CPAP therapy is widely considered to be the best treatment option for sleep apnea. However, CPAP therapy can be difficult to tolerate. Others find it a hassle and choose to avoid it. Could exercise be an alternative treatment option?
Managing obstructive sleep apnea
Obstructive sleep apnea (OSA) can be difficult to manage if an individual doesn't comply with standard facial mask treatment options. Keep in mind that CPAP therapy doesn't actually treat any of the underlying causes of OSA.
A study published in Respiratory Medicine set out to determine whether exercise could improve symptoms of OSA.
Researchers conducted a systematic review and meta-analysis on previous studies that evaluated the effect of exercise on Epworth Sleepiness Scale and apnea hypopnea index (AHI) scores.
Sleep apnea severity is measured by the number of apnea or hypopnea events per hour of sleep. This is represented by the apnea hypopnea index:
- Less than five per hour: None/minimal OSA
- Five or more but less than 15 per hour: Mild OSA
- 15 or more but less than 30 per hour: Moderate OSA
- 30 or more per hour: Severe OSA
The Epworth Sleepiness Scale measures daytime sleepiness through the scoring of eight questions related to a daytime situation in which an individual may fall asleep. Scores range from:
- Zero to five: Lower normal daytime sleepiness
- Six to 10: Higher normal daytime sleepiness
- 11 – 12: Mild excessive daytime sleepiness
- 13 – 15: Moderate excessive daytime sleepiness
- 16 – 24: Severe excessive daytime sleepiness
Researchers found that exercise was associated with a reduction in AHI scores and a reduction in ESS scores after treatment.
The best form of exercise for sleep apnea
It would appear that the actual type of exercise isn’t especially important.
After examining data from eight studies involving 180 participants, researchers found that the reduced AHI and ESS scores remained consistent regardless of the form of exercise, duration of exercise, or frequency of exercise sessions. Simply exercising is what’s important.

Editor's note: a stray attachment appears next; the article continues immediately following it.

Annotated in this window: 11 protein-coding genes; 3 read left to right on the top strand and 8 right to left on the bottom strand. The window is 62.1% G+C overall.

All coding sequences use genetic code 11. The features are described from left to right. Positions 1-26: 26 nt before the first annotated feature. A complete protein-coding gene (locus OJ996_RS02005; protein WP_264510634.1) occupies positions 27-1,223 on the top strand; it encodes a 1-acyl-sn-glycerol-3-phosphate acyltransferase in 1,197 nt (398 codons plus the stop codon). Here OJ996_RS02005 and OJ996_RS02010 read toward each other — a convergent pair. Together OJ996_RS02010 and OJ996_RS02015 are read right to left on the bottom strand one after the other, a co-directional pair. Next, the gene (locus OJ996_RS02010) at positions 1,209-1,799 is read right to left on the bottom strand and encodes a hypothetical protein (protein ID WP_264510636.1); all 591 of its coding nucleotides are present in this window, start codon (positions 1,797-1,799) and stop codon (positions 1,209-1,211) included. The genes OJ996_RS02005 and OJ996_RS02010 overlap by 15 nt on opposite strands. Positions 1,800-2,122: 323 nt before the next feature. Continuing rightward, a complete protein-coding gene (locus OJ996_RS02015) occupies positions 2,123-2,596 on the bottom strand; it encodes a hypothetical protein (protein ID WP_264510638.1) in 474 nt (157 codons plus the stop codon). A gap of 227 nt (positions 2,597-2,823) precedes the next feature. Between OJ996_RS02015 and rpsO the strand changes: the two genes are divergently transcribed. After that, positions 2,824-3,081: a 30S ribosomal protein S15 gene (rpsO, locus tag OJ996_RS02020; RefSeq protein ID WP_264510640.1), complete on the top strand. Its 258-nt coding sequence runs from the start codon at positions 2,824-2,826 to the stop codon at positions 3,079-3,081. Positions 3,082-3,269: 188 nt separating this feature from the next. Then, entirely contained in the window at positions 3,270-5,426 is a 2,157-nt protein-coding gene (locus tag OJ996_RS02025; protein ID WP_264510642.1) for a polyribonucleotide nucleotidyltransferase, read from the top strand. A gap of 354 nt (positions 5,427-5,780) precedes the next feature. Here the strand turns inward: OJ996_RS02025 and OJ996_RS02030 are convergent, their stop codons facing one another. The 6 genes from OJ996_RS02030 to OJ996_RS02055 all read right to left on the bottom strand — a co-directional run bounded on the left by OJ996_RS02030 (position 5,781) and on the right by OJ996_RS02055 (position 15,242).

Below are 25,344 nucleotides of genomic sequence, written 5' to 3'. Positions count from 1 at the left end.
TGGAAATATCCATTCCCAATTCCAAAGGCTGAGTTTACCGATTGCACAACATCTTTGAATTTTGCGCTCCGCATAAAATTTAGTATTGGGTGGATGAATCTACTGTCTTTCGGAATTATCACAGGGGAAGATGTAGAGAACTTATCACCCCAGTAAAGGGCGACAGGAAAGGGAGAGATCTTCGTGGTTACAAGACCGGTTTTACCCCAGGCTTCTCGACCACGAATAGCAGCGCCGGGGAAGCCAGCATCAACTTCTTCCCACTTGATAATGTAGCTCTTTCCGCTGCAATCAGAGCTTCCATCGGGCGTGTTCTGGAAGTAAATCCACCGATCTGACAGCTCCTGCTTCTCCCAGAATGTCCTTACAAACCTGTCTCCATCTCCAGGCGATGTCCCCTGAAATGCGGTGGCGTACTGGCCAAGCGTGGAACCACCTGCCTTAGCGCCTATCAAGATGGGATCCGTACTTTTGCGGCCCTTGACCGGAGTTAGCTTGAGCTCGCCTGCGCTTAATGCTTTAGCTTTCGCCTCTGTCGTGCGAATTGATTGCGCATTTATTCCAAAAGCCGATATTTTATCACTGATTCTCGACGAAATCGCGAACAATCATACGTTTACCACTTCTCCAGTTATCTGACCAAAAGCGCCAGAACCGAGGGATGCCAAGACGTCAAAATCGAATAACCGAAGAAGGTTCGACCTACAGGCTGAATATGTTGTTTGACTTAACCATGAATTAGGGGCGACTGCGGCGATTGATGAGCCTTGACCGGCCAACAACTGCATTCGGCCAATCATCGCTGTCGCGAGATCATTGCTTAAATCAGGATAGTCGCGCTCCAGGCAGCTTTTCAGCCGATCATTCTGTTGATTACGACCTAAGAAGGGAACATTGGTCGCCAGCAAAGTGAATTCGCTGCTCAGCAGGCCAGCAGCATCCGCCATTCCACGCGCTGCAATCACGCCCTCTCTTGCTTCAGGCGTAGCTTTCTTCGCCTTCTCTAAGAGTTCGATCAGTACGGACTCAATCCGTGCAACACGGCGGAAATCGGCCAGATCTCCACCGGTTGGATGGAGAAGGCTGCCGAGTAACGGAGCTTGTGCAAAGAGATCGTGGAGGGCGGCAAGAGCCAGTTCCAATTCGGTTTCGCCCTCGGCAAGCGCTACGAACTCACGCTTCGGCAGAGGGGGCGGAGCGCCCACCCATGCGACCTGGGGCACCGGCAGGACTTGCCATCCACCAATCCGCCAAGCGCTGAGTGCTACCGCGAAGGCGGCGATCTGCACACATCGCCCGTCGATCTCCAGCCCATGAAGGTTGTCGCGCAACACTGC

Why exercise can improve sleep apnea symptoms
Exercise has already been found to improve insomnia symptoms. Why does it also appear to improve sleep apnea symptoms?
Obstructive sleep apnea is more common in obese individuals. Obesity is linked to increased adipose tissue, which can collapse the airway, leading to apnea or hypopnea events.
Previous studies have suggested that a reduction in BMI can lead to a reduction in adipose tissue, which may explain the reduction in AHI and ESS scores.
Interestingly though, the study in Respiratory Medicine found that exercise improved OSA symptoms regardless of any reduction in BMI. It would appear that simply getting regular exercise is the key to reducing OSA symptoms. You don't need to do strenuous or challenging exercising.
This study suggests that exercise may be an appropriate primary treatment and management option for obstructive sleep apnea, and that low-calorie diets and surgical interventions may not be required.
If you find life with a CPAP machine difficult, you may wish to speak with your doctor about putting together an exercise regimen that could help relieve your symptoms.
In the meantime, continue to follow your doctor's advice — particularly if you have been prescribed CPAP therapy.